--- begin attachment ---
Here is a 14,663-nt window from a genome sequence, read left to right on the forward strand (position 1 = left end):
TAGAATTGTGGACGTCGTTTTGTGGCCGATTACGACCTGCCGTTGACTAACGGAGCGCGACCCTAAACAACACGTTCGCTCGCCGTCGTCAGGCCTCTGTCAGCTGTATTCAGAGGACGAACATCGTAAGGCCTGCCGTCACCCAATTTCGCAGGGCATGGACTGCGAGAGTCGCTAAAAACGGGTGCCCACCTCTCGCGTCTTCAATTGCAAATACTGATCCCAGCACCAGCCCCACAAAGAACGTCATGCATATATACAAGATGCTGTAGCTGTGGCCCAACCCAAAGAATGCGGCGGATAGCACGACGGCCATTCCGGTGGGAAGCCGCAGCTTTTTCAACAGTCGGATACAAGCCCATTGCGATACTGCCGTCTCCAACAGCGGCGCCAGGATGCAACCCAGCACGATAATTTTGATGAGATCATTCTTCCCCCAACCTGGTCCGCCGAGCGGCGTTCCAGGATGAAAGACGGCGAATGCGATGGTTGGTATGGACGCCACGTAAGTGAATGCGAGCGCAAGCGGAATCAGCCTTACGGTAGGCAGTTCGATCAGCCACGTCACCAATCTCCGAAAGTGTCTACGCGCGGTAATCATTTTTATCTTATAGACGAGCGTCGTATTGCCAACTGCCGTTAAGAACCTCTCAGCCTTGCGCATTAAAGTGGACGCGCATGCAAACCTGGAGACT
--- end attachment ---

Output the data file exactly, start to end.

Here is a 14,663-nt window from a genome sequence, read left to right on the forward strand (position 1 = left end):
TAGAATTGTGGACGTCGTTTTGTGGCCGATTACGACCTGCCGTTGACTAACGGAGCGCGACCCTAAACAACACGTTCGCTCGCCGTCGTCAGGCCTCTGTCAGCTGTATTCAGAGGACGAACATCGTAAGGCCTGCCGTCACCCAATTTCGCAGGGCATGGACTGCGAGAGTCGCTAAAAACGGGTGCCCACCTCTCGCGTCTTCAATTGCAAATACTGATCCCAGCACCAGCCCCACAAAGAACGTCATGCATATATACAAGATGCTGTAGCTGTGGCCCAACCCAAAGAATGCGGCGGATAGCACGACGGCCATTCCGGTGGGAAGCCGCAGCTTTTTCAACAGTCGGATACAAGCCCATTGCGATACTGCCGTCTCCAACAGCGGCGCCAGGATGCAACCCAGCACGATAATTTTGATGAGATCATTCTTCCCCCAACCTGGTCCGCCGAGCGGCGTTCCAGGATGAAAGACGGCGAATGCGATGGTTGGTATGGACGCCACGTAAGTGAATGCGAGCGCAAGCGGAATCAGCCTTACGGTAGGCAGTTCGATCAGCCACGTCACCAATCTCCGAAAGTGTCTACGCGCGGTAATCATTTTTATCTTATAGACGAGCGTCGTATTGCCAACTGCCGTTAAGAACCTCTCAGCCTTGCGCATTAAAGTGGACGCGCATGCAAACCTGGAGACT